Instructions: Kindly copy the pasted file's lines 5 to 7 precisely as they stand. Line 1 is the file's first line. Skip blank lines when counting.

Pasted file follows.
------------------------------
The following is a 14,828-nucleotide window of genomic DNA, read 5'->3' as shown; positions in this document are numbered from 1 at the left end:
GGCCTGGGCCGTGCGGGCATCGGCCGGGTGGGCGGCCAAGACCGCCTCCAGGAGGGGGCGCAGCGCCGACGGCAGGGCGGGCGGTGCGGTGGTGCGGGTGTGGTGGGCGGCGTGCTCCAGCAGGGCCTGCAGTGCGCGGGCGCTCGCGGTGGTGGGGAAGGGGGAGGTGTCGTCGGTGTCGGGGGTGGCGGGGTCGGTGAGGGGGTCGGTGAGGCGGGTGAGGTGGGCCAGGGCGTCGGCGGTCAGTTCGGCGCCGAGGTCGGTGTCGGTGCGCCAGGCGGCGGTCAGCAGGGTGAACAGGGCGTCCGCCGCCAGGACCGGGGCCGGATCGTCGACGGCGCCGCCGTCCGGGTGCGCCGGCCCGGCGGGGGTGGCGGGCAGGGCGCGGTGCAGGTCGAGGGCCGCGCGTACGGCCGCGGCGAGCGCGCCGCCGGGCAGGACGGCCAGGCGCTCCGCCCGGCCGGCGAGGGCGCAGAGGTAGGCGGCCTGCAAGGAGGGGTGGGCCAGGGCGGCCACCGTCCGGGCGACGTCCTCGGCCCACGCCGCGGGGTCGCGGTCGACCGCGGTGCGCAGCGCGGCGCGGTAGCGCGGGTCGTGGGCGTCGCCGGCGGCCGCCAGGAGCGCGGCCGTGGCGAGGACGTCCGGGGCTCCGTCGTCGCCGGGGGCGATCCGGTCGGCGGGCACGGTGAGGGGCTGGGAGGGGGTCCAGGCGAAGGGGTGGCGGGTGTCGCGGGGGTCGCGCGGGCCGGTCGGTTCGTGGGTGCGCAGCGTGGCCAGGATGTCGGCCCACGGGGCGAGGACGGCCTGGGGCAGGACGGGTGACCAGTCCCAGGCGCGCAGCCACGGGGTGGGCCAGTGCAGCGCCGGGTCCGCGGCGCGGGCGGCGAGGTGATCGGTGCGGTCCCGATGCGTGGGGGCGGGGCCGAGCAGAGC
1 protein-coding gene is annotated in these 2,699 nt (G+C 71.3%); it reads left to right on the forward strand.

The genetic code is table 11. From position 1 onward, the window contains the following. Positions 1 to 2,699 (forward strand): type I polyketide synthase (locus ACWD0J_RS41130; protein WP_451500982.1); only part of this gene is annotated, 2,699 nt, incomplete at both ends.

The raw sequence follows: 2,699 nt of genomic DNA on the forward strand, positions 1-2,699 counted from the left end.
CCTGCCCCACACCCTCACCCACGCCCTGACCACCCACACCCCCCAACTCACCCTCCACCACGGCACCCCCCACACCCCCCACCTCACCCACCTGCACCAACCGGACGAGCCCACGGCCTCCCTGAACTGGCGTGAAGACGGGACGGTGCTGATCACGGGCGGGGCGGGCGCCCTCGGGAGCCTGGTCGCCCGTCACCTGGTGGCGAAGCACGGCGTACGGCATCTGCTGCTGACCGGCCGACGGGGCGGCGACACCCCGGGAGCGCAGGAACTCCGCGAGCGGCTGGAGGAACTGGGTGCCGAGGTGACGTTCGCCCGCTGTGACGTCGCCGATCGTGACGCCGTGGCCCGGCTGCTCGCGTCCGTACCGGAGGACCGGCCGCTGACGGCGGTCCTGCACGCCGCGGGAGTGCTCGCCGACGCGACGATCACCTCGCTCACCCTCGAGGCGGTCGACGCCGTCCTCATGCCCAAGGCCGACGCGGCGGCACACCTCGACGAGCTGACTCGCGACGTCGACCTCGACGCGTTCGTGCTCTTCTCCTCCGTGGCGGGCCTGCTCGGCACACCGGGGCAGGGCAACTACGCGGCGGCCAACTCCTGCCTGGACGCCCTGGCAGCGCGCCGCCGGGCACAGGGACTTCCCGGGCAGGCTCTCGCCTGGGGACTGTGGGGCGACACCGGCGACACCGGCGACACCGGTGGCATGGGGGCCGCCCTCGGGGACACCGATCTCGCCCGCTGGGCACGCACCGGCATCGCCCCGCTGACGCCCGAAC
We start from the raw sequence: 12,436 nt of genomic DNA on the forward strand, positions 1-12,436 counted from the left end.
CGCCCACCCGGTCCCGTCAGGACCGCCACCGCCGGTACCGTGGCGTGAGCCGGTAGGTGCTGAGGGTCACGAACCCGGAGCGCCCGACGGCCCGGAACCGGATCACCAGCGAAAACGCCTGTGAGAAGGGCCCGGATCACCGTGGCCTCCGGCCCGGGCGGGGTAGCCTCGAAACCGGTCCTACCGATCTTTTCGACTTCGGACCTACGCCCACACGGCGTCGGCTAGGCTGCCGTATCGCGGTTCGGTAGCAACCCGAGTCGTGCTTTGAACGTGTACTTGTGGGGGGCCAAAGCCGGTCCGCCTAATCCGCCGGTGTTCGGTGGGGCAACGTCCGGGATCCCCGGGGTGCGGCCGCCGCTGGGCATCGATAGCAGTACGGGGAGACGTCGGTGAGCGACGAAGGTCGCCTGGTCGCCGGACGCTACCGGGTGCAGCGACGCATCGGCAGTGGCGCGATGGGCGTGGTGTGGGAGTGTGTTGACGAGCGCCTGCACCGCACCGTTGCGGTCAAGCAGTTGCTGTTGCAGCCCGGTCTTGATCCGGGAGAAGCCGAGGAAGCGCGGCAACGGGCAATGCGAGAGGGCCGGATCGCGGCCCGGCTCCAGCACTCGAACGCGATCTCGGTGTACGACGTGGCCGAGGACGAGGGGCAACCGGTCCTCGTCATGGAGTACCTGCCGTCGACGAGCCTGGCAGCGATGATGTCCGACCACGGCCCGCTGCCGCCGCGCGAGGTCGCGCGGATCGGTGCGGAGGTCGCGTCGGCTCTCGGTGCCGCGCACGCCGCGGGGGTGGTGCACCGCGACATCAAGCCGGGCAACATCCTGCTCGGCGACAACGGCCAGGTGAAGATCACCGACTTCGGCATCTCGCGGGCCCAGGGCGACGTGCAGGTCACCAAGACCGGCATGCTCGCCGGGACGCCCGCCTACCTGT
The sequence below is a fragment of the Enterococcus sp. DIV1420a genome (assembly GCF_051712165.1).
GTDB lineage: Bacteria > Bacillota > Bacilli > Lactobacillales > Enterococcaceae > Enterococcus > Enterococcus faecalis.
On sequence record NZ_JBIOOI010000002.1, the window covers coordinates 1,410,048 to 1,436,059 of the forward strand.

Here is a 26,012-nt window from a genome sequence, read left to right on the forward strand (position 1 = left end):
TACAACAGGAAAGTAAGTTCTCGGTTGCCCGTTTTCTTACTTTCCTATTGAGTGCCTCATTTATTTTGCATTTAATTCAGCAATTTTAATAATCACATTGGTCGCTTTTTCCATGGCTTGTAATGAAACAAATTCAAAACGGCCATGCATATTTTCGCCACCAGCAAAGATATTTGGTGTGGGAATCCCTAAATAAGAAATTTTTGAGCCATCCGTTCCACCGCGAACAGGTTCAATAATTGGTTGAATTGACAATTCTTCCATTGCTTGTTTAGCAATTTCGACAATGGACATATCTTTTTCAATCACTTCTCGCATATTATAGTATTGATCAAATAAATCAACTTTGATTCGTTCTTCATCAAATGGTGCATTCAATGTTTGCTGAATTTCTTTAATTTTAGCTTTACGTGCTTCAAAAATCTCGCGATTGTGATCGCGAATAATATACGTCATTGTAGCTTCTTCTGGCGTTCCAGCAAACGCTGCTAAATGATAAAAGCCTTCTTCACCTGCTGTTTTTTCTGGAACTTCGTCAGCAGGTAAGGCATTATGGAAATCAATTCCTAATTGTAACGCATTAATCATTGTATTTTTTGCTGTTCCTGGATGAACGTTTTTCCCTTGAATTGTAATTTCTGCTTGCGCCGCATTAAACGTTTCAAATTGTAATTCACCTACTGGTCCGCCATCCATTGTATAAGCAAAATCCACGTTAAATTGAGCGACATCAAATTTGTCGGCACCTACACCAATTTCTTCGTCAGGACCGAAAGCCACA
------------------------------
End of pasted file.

The raw sequence follows: 2,699 nt of genomic DNA on the forward strand, positions 1-2,699 counted from the left end.
CCTGCCCCACACCCTCACCCACGCCCTGACCACCCACACCCCCCAACTCACCCTCCACCACGGCACCCCCCACACCCCCCACCTCACCCACCTGCACCAACCGGACGAGCCCACGGCCTCCCTGAACTGGCGTGAAGACGGGACGGTGCTGATCACGGGCGGGGCGGGCGCCCTCGGGAGCCTGGTCGCCCGTCACCTGGTGGCGAAGCACGGCGTACGGCATCTGCTGCTGACCGGCCGACGGGGCGGCGACACCCCGGGAGCGCAGGAACTCCGCGAGCGGCTGGAGGAACTGGGTGCCGAGGTGACGTTCGCCCGCTGTGACGTCGCCGATCGTGACGCCGTGGCCCGGCTGCTCGCGTCCGTACCGGAGGACCGGCCGCTGACGGCGGTCCTGCACGCCGCGGGAGTGCTCGCCGACGCGACGATCACCTCGCTCACCCTCGAGGCGGTCGACGCCGTCCTCATGCCCAAGGCCGACGCGGCGGCACACCTCGACGAGCTGACTCGCGACGTCGACCTCGACGCGTTCGTGCTCTTCTCCTCCGTGGCGGGCCTGCTCGGCACACCGGGGCAGGGCAACTACGCGGCGGCCAACTCCTGCCTGGACGCCCTGGCAGCGCGCCGCCGGGCACAGGGACTTCCCGGGCAGGCTCTCGCCTGGGGACTGTGGGGCGACACCGGCGACACCGGCGACACCGGTGGCATGGGGGCCGCCCTCGGGGACACCGATCTCGCCCGCTGGGCACGCACCGGCATCGCCCCGCTGACGCCCGAAC
We start from the raw sequence: 12,436 nt of genomic DNA on the forward strand, positions 1-12,436 counted from the left end.